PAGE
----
Open access peer-reviewed chapter

Electrostatic Waves in Magnetized Electron-Positron Plasmas

By Ian Joseph Lazarus

Submitted: April 16th 2018Reviewed: August 16th 2018Published: December 17th 2018

DOI: 10.5772/intechopen.80958

Downloaded: 237

Abstract

The behavior of arbitrary amplitude linear and nonlinear electrostatic waves that propagate in a magnetized four component, two-temperature, electron-positron plasma is presented. The characteristics of the dispersive properties of the associated linear modes using both fluid and kinetic theory are examined. The fluid theory analysis of the electrostatic linear waves shows the existence of electron acoustic, upper hybrid, electron plasma and electron cyclotron branches. A kinetic theory analysis is then used to study the acoustic mode, in particular the effect of Landau damping, which for the parameter regime considered is due to the cooler species. Consequently, it is found that a large enough drift velocity is required to produce wave growth. Nonlinear electrostatic solitary waves (ESWs), similar to those found in the broadband electrostatic noise observed in various regions of the earth’s magnetosphere is further investigated. A set of nonlinear differential equations for the ESWs, which propagate obliquely to an external magnetic field is derived and numerically solved. The effect of various plasma parameters on the waves is explored and shows that as the electric driving force is increased, the electric field structure evolves from a sinusoidal wave to a spiky bipolar form. The results are relevant to both astrophysical environments and related laser-induced laboratory experiments.

Keywords

  • electrons
  • positrons
  • electrostatic waves
  • nonlinear waves

1. Introduction

Electron-positron plasmas play a significant role in the understanding of the early universe [1, 2], active galactic nuclei [3], gamma ray bursts (GRBs) [4], pulsar magnetospheres [5, 6] and the solar atmosphere [7]. These plasmas are also important in understanding extremely dense stars such as white dwarfs and pulsars, which are thought to be rotating neutron stars. The existence of these plasmas in neutron stars and in the pulsar magnetosphere is well documented [8]. The possibility for the co-existence of two types of cold and hot electron-positron populations in the pulsar magnetosphere has been suggested by [9] which was inspired by the pulsar model [10]. In their model, accelerated primary electrons moving on curved magnetic field lines emit curvature photons which produce electron-positron pairs. The secondary particles then produce curvature radiation, hence producing new electron-positron pairs, and so on. Therefore, both the electron and positron populations can be subdivided in two groups of distinct temperatures, one modeling the original plasma, and the second the higher-energy cascade-bred pairs. It is also known that in astrophysical and cosmic plasmas, a minority of cold electrons and heavy ions exist along with hot electron-positron pairs [11]. Hence, the formation of two temperature multispecies plasmas is possible due to the outflow of the electron-positron plasma from pulsars entering into an interstellar cold, low-density electron-ion plasma [12].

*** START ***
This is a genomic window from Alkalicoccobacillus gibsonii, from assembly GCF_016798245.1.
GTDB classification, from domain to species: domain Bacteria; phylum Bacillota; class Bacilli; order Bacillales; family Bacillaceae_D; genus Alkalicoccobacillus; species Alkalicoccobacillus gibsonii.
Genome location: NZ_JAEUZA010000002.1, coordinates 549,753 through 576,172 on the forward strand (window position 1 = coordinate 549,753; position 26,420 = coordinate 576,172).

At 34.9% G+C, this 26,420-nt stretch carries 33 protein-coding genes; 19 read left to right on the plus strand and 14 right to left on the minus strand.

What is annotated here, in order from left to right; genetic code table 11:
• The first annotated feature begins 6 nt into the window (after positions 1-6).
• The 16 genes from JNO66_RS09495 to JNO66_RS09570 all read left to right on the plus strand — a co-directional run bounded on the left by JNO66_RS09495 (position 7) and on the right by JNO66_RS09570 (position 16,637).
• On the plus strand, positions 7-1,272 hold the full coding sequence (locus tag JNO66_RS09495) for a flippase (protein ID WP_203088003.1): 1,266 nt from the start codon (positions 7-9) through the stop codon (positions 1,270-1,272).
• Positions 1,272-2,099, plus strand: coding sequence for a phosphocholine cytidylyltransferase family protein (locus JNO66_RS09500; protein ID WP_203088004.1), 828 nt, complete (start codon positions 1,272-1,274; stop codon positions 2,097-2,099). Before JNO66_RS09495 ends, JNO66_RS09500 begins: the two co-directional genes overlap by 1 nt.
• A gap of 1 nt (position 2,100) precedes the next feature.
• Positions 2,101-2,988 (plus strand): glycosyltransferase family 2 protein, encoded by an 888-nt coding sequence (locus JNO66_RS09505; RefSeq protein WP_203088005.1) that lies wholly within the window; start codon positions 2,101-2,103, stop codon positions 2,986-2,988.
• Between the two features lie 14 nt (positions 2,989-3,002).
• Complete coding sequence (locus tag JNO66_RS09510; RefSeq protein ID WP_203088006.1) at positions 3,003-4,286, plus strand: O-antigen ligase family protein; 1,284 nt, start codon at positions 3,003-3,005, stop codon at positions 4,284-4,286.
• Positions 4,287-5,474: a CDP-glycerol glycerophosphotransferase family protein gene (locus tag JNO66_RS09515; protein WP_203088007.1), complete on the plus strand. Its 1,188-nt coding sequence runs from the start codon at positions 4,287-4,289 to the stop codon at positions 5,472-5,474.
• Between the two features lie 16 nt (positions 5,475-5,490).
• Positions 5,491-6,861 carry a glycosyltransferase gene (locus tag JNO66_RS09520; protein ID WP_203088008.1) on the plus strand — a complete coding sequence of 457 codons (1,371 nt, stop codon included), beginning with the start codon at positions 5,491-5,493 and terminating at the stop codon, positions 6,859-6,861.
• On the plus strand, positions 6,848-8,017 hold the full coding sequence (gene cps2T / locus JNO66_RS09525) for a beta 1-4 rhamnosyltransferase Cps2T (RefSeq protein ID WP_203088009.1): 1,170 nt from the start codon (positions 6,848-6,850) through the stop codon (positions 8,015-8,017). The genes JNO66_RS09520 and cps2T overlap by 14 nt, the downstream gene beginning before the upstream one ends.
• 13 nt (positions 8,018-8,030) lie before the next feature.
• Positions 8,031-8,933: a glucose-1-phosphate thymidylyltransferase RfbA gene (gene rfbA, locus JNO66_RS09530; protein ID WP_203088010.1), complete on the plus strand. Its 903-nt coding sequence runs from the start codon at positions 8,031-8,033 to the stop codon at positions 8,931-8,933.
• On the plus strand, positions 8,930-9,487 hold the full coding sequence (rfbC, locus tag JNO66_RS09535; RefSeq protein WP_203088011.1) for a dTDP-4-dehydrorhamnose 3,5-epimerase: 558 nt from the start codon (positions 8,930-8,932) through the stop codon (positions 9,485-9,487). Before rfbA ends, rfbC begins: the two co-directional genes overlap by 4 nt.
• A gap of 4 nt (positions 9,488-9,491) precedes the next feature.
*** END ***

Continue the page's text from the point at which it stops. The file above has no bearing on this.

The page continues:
Investigations into electron-positron plasma behavior have focused primarily on the relativistic regime. It is however plausible that nonrelativistic astrophysical electron-positron plasmas may exist, given the effect of cooling by cyclotron emission [13]. The study of nonrelativistic astrophysical electron-positron plasmas therefore plays an important role in understanding wave fluctuations. Due to the equal charge to mass ratio for these oppositely charged species, only one frequency scale exists and due to this symmetry, there exists different physical phenomena to the conventional electron-ion plasmas. Further, the frequent instabilities that arise in space plasma and astrophysical environments (e.g., solar flames and auroras), involve the growth of electrostatic and electromagnetic waves which gives rise to a growing wave mode. In particular, the linear behavior of the electrostatic modes using fluid and kinetic theory approaches allows one to understand the effect of plasma parameters such as the propagation angle, cool to hot temperature ratios, density ratios and the magnetic field strength on the waves.

Investigations conducted have focused on modulational instabilities and wave localization [14], envelope solitons [15], multidimensional effects [16]. Large amplitude solitons and electrostatic nonlinear potential structures in electron-positron plasmas having equal hot and cold components of both species have been studied by a number of authors [17, 18, 19]. In one such study [20], using the two-fluid model with a single temperature they investigated linear and nonlinear longitudinal and transverse electrostatic and electromagnetic waves in a nonrelativistic electron-positron plasma in the absence and presence of an external magnetic field. They found that several of the modes present in electron-ion plasmas also existed in electron-positron plasmas, but in a modified form. Collective modes in nonrelativistic electron-positron plasmas using the kinetic approach was studied by [21]. The author found that the dispersion relations for the longitudinal modes in the electron-positron plasma for both unmagnetized and magnetized electron-positron plasmas were similar to the modes in one-component electron or electron-ion plasmas. Moreover, the hybrid resonances present in the former are not found in an electron-positron plasma.